“At the same time, we are pencilling in two further increases in the Bank rate to 1.0% by end-2023.”

“Of course it is impossible to forecast the pace with any degree of confidence at all. However our working assumption is that the BoE will sell £20bn of gilts through the course of 2024 and 2025, in addition to the £130bn (currently) set to mature over those two years, shrinking the balance sheet by a further £150bn, effectively unwinding the additional QE supplied over the course of 2021.”


James Smith, developed markets economist, ING Group

“The Bank of England is no longer forecasting any real increase in UK unemployment later this year, even as wage support comes to an end. We think this may prove optimistic, and instead we think we could see an increase in the jobless rate to around 5.5% - though clearly this is still much lower than predictions made only a few months ago.”

“Taken together with the fact that inflation is likely to be much less exciting after a peak of around 3.5-4% later this year, a rise in unemployment would suggest the Bank of England is unlikely to rush into tightening in 2022. For now we’re pencilling in a rate hike in early 2023.”


Stephen Gallo, European head of FX strategy, BMO Capital Markets

“The current pricing of the sterling OIS curve has the first full 15bps rate hike baked into it by June (Figure 2). Assuming Q3 shapes up to be a strong growth quarter, and there is no harsh reimposition of restrictions during autumn and winter months, we don't see why that 15bps can't be pulled forward, especially since the BoE has scope to argue that the return to a 25bps setting is not a 'tightening move'.”

“Although the BoE believes a significant overshoot of the 2.0% CPI inflation target will be temporary, there is probably at least some acknowledgement within the MPC that the factors which severely held down inflation pressure immediately after the GFC are now working in reverse or gaining in intensity (namely: globalization, capacity constraints, bank lending, fiscal policy, and currency debasement).”


Michael Cahill, G10 FX strategist, Goldman Sachs

“The Bank of England’s updated outlook and exit guidance essentially aligned with the market’s view that the time for liftoff has been pulled forward, but the likely glide path will be relatively shallow.”

“Our economists maintain a much later liftoff (Q3 2023) than current market pricing, because they think there is more slack in the economy, which should translate into softer labor market and inflation data through year-end than expected by the BoE.”

“Given the BoE’s refreshed guidance on exit sequencing, as well as our slightly-revised Bank Rate forecast, we are upgrading our 3m and 6m EUR/GBP forecasts to 0.85 [GBP/EUR: 1.1764]; we expect the currency to be particularly sensitive to incoming data on inflation and the labor market as the furlough scheme expires, with a smaller revision to our 12m forecast to 0.87 [GBP/EUR: 1.1494] (vs aflat 0.88 path previously).”

“In revising their Bank Rate forecast our economists noted that risks are skewed toward earlier hiking, which also implies that risks are for a lower path for EUR/GBP than in our updated projections.”


Paul Dales, chief UK economist, Capital Economics

“We think tightening will start later than the markets expect, perhaps in August 2023. And we will be keeping an eagle eye on the labour market and wage data to see if our assessment is looking good or a bit skew-whiff.”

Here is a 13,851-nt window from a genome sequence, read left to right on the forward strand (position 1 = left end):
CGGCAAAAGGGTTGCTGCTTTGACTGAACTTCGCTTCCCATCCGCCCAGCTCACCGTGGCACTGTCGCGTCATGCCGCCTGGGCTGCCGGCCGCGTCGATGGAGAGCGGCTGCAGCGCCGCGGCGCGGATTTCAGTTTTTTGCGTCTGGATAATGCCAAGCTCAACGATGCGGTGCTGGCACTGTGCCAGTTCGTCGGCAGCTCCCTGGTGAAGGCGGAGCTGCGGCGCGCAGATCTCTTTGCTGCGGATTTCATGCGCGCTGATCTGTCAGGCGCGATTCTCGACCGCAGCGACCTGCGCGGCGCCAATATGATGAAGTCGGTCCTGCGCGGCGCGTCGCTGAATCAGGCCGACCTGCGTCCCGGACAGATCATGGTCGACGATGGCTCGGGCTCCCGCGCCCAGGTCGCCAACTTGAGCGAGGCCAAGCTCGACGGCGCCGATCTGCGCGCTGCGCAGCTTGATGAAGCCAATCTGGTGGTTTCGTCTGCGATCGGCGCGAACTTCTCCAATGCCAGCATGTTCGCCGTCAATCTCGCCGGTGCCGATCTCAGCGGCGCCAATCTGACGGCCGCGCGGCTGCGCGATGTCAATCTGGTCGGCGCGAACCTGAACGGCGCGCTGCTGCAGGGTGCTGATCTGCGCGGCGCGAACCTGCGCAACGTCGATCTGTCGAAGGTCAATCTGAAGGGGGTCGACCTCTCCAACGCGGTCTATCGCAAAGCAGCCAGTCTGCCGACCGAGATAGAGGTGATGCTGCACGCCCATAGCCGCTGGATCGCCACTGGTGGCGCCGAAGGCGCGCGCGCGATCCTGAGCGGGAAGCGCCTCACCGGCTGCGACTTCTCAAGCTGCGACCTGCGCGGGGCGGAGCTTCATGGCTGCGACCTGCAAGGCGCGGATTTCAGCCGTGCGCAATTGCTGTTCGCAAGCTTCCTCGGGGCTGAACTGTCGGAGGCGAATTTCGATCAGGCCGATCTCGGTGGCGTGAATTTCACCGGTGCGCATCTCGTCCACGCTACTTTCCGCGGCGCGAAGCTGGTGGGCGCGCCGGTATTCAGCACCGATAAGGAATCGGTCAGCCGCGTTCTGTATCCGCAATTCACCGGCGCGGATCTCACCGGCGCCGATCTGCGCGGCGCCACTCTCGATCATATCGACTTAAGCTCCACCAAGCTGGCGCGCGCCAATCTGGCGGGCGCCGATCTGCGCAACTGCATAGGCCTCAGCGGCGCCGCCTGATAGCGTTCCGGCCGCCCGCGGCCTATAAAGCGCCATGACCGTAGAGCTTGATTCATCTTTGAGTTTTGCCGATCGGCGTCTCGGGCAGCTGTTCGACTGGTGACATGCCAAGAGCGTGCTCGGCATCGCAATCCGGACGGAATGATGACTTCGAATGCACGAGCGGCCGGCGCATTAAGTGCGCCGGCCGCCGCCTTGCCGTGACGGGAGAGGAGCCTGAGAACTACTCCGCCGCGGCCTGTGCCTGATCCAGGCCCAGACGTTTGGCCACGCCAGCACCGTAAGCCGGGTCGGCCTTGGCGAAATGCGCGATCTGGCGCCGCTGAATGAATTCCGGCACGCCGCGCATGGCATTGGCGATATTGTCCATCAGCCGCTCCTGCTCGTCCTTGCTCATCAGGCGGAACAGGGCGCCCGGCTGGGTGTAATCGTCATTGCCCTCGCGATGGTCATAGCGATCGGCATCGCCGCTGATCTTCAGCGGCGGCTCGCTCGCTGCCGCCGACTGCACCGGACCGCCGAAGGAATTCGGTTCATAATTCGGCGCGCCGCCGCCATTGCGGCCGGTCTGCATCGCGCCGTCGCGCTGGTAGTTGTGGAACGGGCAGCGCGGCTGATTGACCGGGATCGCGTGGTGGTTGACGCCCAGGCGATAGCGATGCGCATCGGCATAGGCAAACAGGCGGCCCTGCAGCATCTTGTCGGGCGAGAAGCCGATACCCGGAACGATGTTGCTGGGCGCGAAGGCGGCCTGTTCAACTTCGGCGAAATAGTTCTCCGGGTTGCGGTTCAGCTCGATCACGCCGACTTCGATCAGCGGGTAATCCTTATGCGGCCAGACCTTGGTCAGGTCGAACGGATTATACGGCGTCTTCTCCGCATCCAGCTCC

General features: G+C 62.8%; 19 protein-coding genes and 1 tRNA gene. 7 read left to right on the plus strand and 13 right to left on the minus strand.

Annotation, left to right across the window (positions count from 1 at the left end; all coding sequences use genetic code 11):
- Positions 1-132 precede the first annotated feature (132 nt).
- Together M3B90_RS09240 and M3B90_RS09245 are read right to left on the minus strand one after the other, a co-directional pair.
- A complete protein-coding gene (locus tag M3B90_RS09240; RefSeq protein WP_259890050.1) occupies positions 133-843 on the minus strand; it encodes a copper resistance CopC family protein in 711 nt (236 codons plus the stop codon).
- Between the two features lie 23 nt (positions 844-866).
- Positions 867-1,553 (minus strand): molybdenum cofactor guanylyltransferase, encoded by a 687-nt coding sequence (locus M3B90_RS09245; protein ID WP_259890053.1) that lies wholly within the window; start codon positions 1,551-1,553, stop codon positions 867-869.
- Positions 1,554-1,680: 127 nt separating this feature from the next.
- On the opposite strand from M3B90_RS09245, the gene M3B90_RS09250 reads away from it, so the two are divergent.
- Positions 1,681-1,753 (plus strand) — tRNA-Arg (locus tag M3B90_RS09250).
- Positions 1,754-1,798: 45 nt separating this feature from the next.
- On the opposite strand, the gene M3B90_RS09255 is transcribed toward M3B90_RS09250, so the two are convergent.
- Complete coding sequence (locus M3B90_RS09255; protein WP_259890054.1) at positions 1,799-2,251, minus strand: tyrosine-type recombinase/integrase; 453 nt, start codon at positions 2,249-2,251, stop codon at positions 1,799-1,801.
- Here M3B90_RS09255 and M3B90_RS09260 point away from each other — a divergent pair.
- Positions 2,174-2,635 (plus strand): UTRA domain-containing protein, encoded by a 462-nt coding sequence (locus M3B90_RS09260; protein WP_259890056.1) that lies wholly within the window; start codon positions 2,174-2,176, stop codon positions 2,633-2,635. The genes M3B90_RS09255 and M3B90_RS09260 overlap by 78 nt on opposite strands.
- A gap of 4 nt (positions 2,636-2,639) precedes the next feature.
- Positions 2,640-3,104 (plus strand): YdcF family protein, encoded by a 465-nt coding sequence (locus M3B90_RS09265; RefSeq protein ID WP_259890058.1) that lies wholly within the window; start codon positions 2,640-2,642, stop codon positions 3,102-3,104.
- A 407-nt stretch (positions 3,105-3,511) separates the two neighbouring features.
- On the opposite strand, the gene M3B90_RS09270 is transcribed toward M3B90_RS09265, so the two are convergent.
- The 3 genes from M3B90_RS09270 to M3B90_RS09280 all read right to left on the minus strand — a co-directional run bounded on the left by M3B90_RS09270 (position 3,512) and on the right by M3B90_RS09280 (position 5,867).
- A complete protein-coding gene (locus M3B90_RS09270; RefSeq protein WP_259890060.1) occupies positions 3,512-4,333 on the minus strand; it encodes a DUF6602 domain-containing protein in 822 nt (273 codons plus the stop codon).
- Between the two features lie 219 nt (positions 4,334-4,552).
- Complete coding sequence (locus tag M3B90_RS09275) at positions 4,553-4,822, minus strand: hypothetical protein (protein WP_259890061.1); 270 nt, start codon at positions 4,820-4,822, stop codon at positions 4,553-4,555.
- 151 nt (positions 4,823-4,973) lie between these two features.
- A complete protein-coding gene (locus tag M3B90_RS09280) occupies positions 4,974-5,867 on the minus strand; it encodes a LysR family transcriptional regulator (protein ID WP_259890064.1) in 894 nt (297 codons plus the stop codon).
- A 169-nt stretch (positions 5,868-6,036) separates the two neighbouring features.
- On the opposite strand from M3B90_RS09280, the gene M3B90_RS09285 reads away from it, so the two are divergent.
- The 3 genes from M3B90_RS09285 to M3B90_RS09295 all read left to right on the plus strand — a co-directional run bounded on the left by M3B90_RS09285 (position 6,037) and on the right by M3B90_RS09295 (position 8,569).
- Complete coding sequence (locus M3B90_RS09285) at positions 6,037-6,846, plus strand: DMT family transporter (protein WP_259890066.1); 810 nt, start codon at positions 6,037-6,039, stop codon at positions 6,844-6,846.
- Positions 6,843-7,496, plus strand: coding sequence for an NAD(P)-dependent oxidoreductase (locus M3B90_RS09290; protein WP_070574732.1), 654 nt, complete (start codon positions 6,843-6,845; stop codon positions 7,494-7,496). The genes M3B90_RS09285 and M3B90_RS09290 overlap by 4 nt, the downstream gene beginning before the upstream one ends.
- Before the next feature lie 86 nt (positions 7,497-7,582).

“The financial markets are fully pricing in a hike in Bank Rate from 0.10% to 0.25% by this time next year. The Bank’s inflation forecasts loosely suggest that might be a bit too soon.”

“In response to the Bank confirming how it will tighten policy, we now think Bank Rate will be raised a bit earlier and QT will start a bit later. Our new forecasts envisage Bank Rate rising from 0.10% to 0.25% in August 2023, to 0.50% in February 2024 and QT beginning in February 2024.”


Andrew Goodwin, chief UK economist, Oxford Economics

“While there was greater clarity on the strategy for future tightening of monetary policy, the potential timing was little clearer. The tone of the minutes was more hawkish, but the shift was subtle, and we think the MPC is still some way from starting active discussions about the need to tighten policy.”

“The £150bn programme of gilt purchases, which was set in train last November, is now very unlikely to be stopped before its planned finish at the end of the year. At the August meeting, only Michael Saunders voted to curtail it sooner. And with only two more opportunities to cut it short, the MPC’s forecasts appeared to set the bar high for a change of heart.”


Kallum Pickering, UK economist, Berenberg

“After ending asset purchases in December, we continue to expect the first-rate hike to come in August 2022 (15bps). Today’s meeting suggests the risk to this call are for a rate hike somewhat sooner than we project. If, as we expect, the BoE hikes the bank rate to 0.5% by end 2022 (following a 25bps hike in December), the newly outlined exit strategy opens the door for the start of a passive balance sheet reduction beginning in 2023.”

“While the voting pattern of the August meeting surprised a little to the dovish side, the overall meeting outcome and guidance is in line with the base case outlined in our preview – that we expect the BoE to begin to normalise its policy by the end of the year.”


Samuel Tombs, chief UK economist, Pantheon Macroeconomics

“We are bringing forward our expectation for the increase in Bank Rate to 0.25% to Q2 2023, from H2 2023 previously. We then expect Bank Rate to rise to 0.50% in Q1 2024 and for the MPC to stop QE reinvestment then too.”

“We think that CPI inflation will return to the 2% target in Q4 2022, four quarters earlier than the BoE expects.”

“In particular, we think that supply chain issues and strong pandemic-related demand for goods will have eased by early next year, causing core goods inflation to undershoot its long-run average.”

“We think that sterling will depreciate against the dollar to $1.35 over the coming months, from $1.38, as it becomes clear the U.S. Fed will raise interest rates sooner and further than the U.K. MPC, and then will remain at this level in 2022, as political risks start to be considered by investors again.”

“We expect a smaller depreciation against the euro to €1.17, given the likelihood that Eurozone interest rates remain stuck at the floor over the next two years.”